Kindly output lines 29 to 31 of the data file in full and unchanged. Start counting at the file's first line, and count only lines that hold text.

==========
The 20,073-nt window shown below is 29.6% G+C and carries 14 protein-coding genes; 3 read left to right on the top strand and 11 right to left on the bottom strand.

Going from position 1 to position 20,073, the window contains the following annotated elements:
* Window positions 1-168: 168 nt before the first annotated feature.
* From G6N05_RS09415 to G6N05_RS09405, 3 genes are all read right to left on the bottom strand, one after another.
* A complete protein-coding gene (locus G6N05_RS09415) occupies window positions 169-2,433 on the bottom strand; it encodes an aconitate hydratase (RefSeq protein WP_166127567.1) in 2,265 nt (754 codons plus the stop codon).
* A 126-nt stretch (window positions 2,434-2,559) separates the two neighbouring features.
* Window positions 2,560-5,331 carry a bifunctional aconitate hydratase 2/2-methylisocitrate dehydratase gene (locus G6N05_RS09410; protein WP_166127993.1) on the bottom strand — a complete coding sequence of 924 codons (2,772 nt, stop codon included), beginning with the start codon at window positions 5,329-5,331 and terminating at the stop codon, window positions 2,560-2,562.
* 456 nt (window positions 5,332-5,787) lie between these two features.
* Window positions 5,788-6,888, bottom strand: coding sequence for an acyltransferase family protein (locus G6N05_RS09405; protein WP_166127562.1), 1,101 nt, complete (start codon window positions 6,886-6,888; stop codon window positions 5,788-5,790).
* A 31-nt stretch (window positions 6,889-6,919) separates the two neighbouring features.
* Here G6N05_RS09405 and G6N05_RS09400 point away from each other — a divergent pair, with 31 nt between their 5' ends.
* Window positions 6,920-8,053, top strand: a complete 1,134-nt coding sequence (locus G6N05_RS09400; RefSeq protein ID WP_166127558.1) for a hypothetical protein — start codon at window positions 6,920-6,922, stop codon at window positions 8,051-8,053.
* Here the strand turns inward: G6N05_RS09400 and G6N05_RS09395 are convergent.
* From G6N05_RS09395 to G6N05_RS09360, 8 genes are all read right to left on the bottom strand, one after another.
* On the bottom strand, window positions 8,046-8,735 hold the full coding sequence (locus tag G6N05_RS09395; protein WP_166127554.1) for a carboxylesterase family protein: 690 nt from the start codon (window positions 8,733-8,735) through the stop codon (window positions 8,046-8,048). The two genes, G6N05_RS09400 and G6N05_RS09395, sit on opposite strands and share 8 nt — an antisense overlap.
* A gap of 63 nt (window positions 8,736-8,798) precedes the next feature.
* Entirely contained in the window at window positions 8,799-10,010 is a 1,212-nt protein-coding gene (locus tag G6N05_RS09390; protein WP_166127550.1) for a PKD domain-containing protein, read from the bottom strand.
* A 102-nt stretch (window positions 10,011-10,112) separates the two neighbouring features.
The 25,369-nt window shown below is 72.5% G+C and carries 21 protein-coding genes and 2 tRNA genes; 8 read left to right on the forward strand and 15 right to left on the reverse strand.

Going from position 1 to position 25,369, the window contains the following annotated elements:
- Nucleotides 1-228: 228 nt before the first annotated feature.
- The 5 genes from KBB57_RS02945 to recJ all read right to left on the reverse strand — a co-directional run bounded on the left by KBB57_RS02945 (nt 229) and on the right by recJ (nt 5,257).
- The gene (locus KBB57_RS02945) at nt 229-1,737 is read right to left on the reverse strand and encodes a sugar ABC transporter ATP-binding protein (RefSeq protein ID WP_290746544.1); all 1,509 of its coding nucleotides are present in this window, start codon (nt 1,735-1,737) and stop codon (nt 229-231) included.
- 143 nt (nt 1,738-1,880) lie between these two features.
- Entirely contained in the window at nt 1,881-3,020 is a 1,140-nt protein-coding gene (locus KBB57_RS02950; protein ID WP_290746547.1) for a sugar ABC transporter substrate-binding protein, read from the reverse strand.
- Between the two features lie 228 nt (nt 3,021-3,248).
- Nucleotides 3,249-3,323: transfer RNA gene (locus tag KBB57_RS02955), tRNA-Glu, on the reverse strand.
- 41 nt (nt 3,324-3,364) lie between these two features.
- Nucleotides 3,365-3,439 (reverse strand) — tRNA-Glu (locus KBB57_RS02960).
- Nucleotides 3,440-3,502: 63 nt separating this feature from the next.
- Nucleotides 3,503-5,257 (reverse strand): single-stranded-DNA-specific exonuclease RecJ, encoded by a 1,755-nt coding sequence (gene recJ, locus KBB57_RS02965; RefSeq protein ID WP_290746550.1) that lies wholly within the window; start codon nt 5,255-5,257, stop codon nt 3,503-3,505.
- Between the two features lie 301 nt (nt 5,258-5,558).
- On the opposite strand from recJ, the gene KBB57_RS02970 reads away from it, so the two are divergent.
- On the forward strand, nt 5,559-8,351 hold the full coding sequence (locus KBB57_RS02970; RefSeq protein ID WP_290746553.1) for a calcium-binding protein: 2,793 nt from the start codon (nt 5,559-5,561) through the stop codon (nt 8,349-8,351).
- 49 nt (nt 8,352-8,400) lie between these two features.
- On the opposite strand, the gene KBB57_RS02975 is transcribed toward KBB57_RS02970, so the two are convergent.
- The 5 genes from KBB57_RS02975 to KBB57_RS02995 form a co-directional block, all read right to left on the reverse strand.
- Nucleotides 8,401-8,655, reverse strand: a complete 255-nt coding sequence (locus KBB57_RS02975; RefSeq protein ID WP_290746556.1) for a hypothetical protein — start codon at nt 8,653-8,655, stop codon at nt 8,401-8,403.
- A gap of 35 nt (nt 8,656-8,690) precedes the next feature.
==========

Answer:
- Nucleotides 3,365-3,439 (reverse strand) — tRNA-Glu (locus KBB57_RS02960).
- Nucleotides 3,440-3,502: 63 nt separating this feature from the next.
- Nucleotides 3,503-5,257 (reverse strand): single-stranded-DNA-specific exonuclease RecJ, encoded by a 1,755-nt coding sequence (gene recJ, locus KBB57_RS02965; RefSeq protein ID WP_290746550.1) that lies wholly within the window; start codon nt 5,255-5,257, stop codon nt 3,503-3,505.